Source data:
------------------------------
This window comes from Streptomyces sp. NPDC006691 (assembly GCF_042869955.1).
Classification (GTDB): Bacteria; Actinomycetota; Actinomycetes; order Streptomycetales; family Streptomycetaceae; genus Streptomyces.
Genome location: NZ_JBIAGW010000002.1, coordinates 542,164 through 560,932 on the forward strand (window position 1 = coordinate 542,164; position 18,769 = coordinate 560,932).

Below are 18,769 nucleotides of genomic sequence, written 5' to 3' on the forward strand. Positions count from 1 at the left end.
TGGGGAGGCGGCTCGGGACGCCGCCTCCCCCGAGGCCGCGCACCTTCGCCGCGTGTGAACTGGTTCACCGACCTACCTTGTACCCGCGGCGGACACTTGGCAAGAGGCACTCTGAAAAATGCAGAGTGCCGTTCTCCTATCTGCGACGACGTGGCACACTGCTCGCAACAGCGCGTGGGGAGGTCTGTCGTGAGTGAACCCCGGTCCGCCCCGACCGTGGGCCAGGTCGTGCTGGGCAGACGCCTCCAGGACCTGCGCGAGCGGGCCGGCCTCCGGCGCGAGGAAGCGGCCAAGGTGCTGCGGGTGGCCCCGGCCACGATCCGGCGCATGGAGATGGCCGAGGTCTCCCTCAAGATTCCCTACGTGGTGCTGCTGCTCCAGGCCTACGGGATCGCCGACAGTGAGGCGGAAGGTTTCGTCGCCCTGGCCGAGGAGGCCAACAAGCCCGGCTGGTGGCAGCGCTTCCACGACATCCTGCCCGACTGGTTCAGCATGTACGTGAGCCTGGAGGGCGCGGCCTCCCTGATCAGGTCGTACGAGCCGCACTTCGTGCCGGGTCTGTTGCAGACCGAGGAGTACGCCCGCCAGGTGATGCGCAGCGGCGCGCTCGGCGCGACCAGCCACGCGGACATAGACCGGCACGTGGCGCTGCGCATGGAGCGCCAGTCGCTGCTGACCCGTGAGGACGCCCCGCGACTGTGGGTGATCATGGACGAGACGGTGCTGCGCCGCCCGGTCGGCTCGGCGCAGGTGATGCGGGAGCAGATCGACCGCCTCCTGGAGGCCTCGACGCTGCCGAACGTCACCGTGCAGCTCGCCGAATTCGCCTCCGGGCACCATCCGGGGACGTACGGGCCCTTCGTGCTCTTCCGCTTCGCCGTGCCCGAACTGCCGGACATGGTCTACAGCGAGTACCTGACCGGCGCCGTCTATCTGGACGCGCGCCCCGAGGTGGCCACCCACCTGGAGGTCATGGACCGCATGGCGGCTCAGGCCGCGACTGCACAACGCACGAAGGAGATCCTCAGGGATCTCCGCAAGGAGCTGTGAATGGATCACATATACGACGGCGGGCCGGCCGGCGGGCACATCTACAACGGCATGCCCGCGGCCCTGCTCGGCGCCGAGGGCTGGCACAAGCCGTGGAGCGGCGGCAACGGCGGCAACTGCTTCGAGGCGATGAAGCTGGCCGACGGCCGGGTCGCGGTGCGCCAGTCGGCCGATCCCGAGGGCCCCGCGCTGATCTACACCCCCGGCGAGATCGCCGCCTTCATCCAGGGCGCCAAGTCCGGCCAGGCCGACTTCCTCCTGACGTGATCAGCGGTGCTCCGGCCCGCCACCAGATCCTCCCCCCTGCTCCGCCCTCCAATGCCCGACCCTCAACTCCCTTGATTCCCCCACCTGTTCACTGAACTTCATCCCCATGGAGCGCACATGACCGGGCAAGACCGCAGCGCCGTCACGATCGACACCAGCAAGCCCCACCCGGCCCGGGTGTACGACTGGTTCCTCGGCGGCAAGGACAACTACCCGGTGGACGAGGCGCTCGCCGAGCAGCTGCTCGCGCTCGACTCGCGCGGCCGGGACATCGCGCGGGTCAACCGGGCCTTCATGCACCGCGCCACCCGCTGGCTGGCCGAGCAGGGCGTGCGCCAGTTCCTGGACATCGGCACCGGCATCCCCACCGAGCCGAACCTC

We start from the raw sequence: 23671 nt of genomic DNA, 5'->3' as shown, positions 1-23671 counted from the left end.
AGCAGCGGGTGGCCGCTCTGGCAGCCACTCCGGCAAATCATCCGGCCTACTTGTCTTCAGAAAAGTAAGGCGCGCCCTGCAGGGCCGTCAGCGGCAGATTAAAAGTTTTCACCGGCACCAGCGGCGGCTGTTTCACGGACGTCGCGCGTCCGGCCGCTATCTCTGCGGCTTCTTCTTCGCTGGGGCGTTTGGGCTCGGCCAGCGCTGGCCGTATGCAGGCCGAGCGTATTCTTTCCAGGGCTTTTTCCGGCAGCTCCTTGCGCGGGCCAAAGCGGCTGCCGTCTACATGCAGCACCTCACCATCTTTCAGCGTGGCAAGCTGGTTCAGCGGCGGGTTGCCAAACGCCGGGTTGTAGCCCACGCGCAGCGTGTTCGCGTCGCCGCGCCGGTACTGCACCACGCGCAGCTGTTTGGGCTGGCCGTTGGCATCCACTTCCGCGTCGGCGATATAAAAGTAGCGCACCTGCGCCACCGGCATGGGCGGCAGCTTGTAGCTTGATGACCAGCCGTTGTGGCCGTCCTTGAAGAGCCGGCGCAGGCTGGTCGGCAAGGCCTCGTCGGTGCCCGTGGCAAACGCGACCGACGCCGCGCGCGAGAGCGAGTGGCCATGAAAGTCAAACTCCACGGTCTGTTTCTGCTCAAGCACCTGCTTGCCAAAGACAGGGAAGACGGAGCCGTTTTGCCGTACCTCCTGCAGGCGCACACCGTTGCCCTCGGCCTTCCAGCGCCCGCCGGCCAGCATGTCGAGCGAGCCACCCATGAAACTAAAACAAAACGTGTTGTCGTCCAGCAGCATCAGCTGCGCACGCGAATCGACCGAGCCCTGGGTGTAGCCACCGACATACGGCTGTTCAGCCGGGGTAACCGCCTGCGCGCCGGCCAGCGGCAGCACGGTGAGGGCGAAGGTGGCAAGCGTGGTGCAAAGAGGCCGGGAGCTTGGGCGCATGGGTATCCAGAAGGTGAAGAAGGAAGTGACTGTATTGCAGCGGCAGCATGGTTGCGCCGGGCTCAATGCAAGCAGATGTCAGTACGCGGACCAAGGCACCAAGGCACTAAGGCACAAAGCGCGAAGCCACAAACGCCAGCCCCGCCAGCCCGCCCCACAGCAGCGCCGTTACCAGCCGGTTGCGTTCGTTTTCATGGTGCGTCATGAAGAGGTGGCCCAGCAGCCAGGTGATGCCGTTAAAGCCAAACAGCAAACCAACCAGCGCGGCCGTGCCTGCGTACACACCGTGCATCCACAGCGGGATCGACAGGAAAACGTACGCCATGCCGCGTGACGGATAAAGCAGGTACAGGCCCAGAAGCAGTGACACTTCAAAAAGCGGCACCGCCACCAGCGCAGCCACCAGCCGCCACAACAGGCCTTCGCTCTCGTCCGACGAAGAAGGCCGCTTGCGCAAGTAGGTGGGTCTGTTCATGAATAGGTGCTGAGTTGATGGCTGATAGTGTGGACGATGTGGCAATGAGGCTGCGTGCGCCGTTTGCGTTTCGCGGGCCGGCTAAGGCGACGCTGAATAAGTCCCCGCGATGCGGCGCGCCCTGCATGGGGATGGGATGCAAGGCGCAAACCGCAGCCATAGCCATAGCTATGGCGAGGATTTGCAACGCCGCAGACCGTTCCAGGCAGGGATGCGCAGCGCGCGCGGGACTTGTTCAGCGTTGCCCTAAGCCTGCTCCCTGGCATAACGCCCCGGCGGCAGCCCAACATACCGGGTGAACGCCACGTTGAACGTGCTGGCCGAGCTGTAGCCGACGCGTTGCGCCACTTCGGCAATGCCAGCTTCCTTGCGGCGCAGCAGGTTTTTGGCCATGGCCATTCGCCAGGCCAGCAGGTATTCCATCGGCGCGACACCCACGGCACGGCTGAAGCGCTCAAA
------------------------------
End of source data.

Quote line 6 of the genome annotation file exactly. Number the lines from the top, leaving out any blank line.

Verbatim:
We start from the raw sequence: 23671 nt of genomic DNA, 5'->3' as shown, positions 1-23671 counted from the left end.